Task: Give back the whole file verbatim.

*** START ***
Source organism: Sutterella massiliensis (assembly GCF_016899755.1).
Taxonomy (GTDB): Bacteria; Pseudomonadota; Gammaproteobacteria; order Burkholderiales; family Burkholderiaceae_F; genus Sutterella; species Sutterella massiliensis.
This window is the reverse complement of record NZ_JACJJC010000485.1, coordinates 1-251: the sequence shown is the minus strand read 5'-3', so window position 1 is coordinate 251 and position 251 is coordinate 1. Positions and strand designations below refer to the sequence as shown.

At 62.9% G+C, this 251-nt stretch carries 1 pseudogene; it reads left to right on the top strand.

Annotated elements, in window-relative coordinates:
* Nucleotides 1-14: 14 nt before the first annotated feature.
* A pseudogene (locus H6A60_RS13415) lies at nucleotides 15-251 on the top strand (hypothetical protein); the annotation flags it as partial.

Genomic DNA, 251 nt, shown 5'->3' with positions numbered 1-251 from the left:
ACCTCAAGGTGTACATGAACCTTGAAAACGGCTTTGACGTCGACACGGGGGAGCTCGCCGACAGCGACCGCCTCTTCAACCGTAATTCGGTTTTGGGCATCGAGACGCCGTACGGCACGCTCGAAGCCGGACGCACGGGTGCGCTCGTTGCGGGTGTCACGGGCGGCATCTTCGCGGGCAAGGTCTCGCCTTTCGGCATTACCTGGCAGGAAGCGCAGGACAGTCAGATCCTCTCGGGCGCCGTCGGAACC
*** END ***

Source organism: Sutterella massiliensis (assembly GCF_016899755.1).
Taxonomy (GTDB): Bacteria; Pseudomonadota; Gammaproteobacteria; order Burkholderiales; family Burkholderiaceae_F; genus Sutterella; species Sutterella massiliensis.
This window is the reverse complement of record NZ_JACJJC010000485.1, coordinates 1-251: the sequence shown is the minus strand read 5'-3', so window position 1 is coordinate 251 and position 251 is coordinate 1. Positions and strand designations below refer to the sequence as shown.

At 62.9% G+C, this 251-nt stretch carries 1 pseudogene; it reads left to right on the top strand.

Annotated elements, in window-relative coordinates:
* Nucleotides 1-14: 14 nt before the first annotated feature.
* A pseudogene (locus H6A60_RS13415) lies at nucleotides 15-251 on the top strand (hypothetical protein); the annotation flags it as partial.

Genomic DNA, 251 nt, shown 5'->3' with positions numbered 1-251 from the left:
ACCTCAAGGTGTACATGAACCTTGAAAACGGCTTTGACGTCGACACGGGGGAGCTCGCCGACAGCGACCGCCTCTTCAACCGTAATTCGGTTTTGGGCATCGAGACGCCGTACGGCACGCTCGAAGCCGGACGCACGGGTGCGCTCGTTGCGGGTGTCACGGGCGGCATCTTCGCGGGCAAGGTCTCGCCTTTCGGCATTACCTGGCAGGAAGCGCAGGACAGTCAGATCCTCTCGGGCGCCGTCGGAACC